We all know how tummy time works: you put your baby down on a blanket in a supine position, and in theory, you let them grab at toys or chew a rattle or what the hell ever. In practice, however, tummy time is different. Mostly, you just watch as your baby wails and smushes his head on the ground until you feel horrible and finally pick them up.
I did tummy time with my first son exactly once. Like many babies, he hated tummy time. So I did some research and learned that babywearing counts as tummy time, so I never did tummy time with him or with any of my sons again.
All of my kids held up their heads early. They crawled on time. They walked on time. They are three totally functional human beings, and I'm pretty sure the fact that I wore them constantly has something to do with that.
This is not to say that tummy time isn't important. It is. According to the Mayo Clinic, tummy time strengthens babies' neck and shoulder muscles, improves motor skills, and also helps to prevent plagiocephaly, the condition that causes babies' heads to become flat. We didn't abandon the basic principles of tummy time — we just practiced them in a way that worked best for us.
Tummy time hasn't always been a required practice for parents. In 1994, the National Institute of Child Health and Development (NICHD), in partnership with a bunch of other agencies and organizations, announced what was then known as the Back to Sleep Campaign, which is now called Safe to Sleep. Its goal was to reduce Sudden Infant Death Syndrome (SIDS), and research showed that one of the biggest risk factors for SIDS was babies sleeping on their stomachs. The easiest way to reduce SIDS deaths was to put babies to sleep on their backs.
The NICHD says that since the start of the campaign, SIDS deaths have decreased by 50 percent. Except there was one problem: since babies under 1 year old were no longer sleeping on their backs, they were no longer practicing using their neck and trunk muscles, and were more prone to flat spots on their heads.
Enter the dreaded tummy time.
Since then, pediatricians have urged parents to put their babies on their tummies for a few minutes a day, a few times a day. Ergobaby notes that tummy time “helps infants learn to move their head up and from side to side," and being on their stomachs helps build up core, neck, and arm strength faster.
But if you frequently wear your baby, there's some evidence to suggest that it might serve the same purpose as regular tummy time. According to Ergobaby, if a baby is in an upright carrier, they are able to exercise the same neck and core muscles that get a workout during tummy time. In other cultures, babywearing advocates claim, there is no tummy time, but because mothers tend to wear their infants more often, they develop fine. Moreover, if the baby is in an optimal babywearing position — baby worn on the front, heart-to-heart, close enough to kiss, with his legs outside the carrier — they are also motivated to look around and engage with the world around them, which will also develop their head, neck, and upper spine strength.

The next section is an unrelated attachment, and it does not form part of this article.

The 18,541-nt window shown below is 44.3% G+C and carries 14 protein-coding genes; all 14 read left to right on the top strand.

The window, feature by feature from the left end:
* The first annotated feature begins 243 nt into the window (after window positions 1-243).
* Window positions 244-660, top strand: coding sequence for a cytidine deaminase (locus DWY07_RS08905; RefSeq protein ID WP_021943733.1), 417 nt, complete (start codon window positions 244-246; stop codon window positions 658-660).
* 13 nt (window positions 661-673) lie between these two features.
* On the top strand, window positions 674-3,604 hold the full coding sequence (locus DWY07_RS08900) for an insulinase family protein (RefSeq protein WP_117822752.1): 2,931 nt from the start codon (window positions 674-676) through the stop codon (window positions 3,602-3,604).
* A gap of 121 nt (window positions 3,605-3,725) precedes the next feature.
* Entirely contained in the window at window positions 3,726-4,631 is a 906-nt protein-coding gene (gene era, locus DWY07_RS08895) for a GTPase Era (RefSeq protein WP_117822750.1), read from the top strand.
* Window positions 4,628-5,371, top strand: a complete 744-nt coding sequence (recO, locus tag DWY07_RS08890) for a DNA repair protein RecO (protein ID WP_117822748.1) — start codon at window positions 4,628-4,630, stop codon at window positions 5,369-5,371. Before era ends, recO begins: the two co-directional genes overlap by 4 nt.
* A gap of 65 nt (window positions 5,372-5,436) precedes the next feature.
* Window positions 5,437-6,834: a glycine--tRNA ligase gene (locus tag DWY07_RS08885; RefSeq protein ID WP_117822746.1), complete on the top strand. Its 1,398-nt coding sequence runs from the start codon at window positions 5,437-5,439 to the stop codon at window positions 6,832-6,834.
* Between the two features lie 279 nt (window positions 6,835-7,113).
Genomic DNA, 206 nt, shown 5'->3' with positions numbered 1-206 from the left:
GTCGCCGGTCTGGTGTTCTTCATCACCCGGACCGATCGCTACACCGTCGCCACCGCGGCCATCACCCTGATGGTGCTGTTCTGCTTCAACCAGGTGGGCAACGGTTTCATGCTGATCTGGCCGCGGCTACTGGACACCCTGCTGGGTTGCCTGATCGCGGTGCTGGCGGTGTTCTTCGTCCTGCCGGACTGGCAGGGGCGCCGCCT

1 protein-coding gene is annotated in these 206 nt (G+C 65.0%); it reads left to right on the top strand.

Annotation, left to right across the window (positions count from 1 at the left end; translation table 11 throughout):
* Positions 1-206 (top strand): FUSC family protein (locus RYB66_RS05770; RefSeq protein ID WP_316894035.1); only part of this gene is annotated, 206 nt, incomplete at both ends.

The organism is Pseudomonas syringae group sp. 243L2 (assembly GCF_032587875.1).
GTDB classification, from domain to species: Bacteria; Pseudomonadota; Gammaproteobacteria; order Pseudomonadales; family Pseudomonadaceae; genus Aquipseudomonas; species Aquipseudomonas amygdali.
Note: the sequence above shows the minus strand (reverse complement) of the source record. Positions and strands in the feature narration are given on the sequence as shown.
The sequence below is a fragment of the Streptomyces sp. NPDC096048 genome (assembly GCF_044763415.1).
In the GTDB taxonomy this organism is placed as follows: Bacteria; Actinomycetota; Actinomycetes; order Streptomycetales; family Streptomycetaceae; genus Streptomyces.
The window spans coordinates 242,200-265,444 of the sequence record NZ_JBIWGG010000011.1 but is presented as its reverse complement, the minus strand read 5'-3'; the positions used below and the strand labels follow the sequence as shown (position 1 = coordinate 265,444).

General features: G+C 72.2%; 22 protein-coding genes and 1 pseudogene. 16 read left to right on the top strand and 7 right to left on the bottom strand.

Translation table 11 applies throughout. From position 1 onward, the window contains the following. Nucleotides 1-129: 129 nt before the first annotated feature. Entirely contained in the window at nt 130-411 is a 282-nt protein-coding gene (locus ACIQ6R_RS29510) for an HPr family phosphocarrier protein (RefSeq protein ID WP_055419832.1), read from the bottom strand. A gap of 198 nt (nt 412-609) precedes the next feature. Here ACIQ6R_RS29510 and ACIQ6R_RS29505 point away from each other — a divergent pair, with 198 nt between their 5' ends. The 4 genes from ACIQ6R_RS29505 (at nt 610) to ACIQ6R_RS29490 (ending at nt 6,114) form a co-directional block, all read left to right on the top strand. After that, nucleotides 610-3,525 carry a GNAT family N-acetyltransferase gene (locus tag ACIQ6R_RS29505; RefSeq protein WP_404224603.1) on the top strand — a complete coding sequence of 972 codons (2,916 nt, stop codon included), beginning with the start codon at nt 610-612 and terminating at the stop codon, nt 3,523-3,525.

Of course, if one of the benefits of babywearing is that it allows the baby to engage more fully with the outside world, that's assuming that the baby is awake in the carrier. My kids spent a heck of a lot of time asleep on me, and that probably didn't count as exercise. Sleeping babies are ragdoll-limp and floppy-headed; they slump. But in my experience, they also spent an awful lot of time awake and alert in the carrier, which helped them engage their neck muscles. Everyone marveled, in fact, at how early my oldest held up his head.
We didn't abandon our sons to the wolves by neglecting tummy time. We just did it in a way that worked for us.
It's important to note that while I don't think you need to wear 24/7 to skip tummy time, I also don't think wearing a baby for three minutes in a sling is enough to totally cut out tummy time. I wore my kids a heck of a lot, and I tried to use good sense. If my baby was awake and alert and happily gazing at me and his surroundings, I figured he was getting the exercise he needed. I might just wear him during a Target run, or take him for a walk around the block, or just clean for a while, which, while totally boring to me, was incredibly interesting to the baby. And as always, I followed baby’s cues. If he wanted to be down on the floor, I put him down. If he wanted to be stuck in a sling and cuddled, I stuck him in the sling.
We didn't abandon our sons to the wolves (or to our German Shepherds, in our case) by neglecting tummy time. Instead, we wrapped them up in Moby wraps or woven wraps on our chests and carried them wherever we went. We didn’t use stroller or carriers; instead, we wrapped our sons. All my kids had perfect round little cue ball heads, all without a minute of tummy time. That's not to say that babywearing is right for every parent, or that parents should stop putting their kids on their tummies; I can only tell you what worked for us, and I can assure you that even though we never did tummy time, my 7-year-old walks just fine.